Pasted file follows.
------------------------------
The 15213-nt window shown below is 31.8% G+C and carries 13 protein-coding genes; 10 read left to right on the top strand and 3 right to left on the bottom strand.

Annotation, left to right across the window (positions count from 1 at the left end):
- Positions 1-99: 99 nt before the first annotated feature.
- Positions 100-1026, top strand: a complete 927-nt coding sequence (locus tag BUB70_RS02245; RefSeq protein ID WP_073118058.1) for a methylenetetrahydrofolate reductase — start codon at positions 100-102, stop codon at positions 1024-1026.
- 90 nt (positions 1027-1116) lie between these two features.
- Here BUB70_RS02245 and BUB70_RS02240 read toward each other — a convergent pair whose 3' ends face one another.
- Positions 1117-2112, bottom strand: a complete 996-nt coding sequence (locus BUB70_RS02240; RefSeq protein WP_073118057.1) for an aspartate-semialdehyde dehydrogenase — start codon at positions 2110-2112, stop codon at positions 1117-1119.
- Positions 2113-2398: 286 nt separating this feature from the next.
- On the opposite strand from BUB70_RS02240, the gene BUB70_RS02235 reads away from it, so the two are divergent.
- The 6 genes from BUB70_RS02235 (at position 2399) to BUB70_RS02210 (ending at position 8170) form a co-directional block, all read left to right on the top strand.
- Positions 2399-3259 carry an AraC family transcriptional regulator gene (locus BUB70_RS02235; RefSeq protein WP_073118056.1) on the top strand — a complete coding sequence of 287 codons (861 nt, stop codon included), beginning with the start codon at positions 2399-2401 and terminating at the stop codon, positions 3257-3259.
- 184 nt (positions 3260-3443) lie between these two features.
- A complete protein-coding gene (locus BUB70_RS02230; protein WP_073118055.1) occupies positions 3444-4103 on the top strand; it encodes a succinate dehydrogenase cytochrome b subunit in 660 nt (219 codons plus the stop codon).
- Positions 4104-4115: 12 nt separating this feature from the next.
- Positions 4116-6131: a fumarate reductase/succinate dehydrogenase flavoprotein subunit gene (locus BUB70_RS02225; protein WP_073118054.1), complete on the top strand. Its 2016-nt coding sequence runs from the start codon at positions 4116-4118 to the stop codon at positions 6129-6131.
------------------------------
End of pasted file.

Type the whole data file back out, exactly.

The 15213-nt window shown below is 31.8% G+C and carries 13 protein-coding genes; 10 read left to right on the top strand and 3 right to left on the bottom strand.

Annotation, left to right across the window (positions count from 1 at the left end):
- Positions 1-99: 99 nt before the first annotated feature.
- Positions 100-1026, top strand: a complete 927-nt coding sequence (locus tag BUB70_RS02245; RefSeq protein ID WP_073118058.1) for a methylenetetrahydrofolate reductase — start codon at positions 100-102, stop codon at positions 1024-1026.
- 90 nt (positions 1027-1116) lie between these two features.
- Here BUB70_RS02245 and BUB70_RS02240 read toward each other — a convergent pair whose 3' ends face one another.
- Positions 1117-2112, bottom strand: a complete 996-nt coding sequence (locus BUB70_RS02240; RefSeq protein WP_073118057.1) for an aspartate-semialdehyde dehydrogenase — start codon at positions 2110-2112, stop codon at positions 1117-1119.
- Positions 2113-2398: 286 nt separating this feature from the next.
- On the opposite strand from BUB70_RS02240, the gene BUB70_RS02235 reads away from it, so the two are divergent.
- The 6 genes from BUB70_RS02235 (at position 2399) to BUB70_RS02210 (ending at position 8170) form a co-directional block, all read left to right on the top strand.
- Positions 2399-3259 carry an AraC family transcriptional regulator gene (locus BUB70_RS02235; RefSeq protein WP_073118056.1) on the top strand — a complete coding sequence of 287 codons (861 nt, stop codon included), beginning with the start codon at positions 2399-2401 and terminating at the stop codon, positions 3257-3259.
- 184 nt (positions 3260-3443) lie between these two features.
- A complete protein-coding gene (locus BUB70_RS02230; protein WP_073118055.1) occupies positions 3444-4103 on the top strand; it encodes a succinate dehydrogenase cytochrome b subunit in 660 nt (219 codons plus the stop codon).
- Positions 4104-4115: 12 nt separating this feature from the next.
- Positions 4116-6131: a fumarate reductase/succinate dehydrogenase flavoprotein subunit gene (locus BUB70_RS02225; protein WP_073118054.1), complete on the top strand. Its 2016-nt coding sequence runs from the start codon at positions 4116-4118 to the stop codon at positions 6129-6131.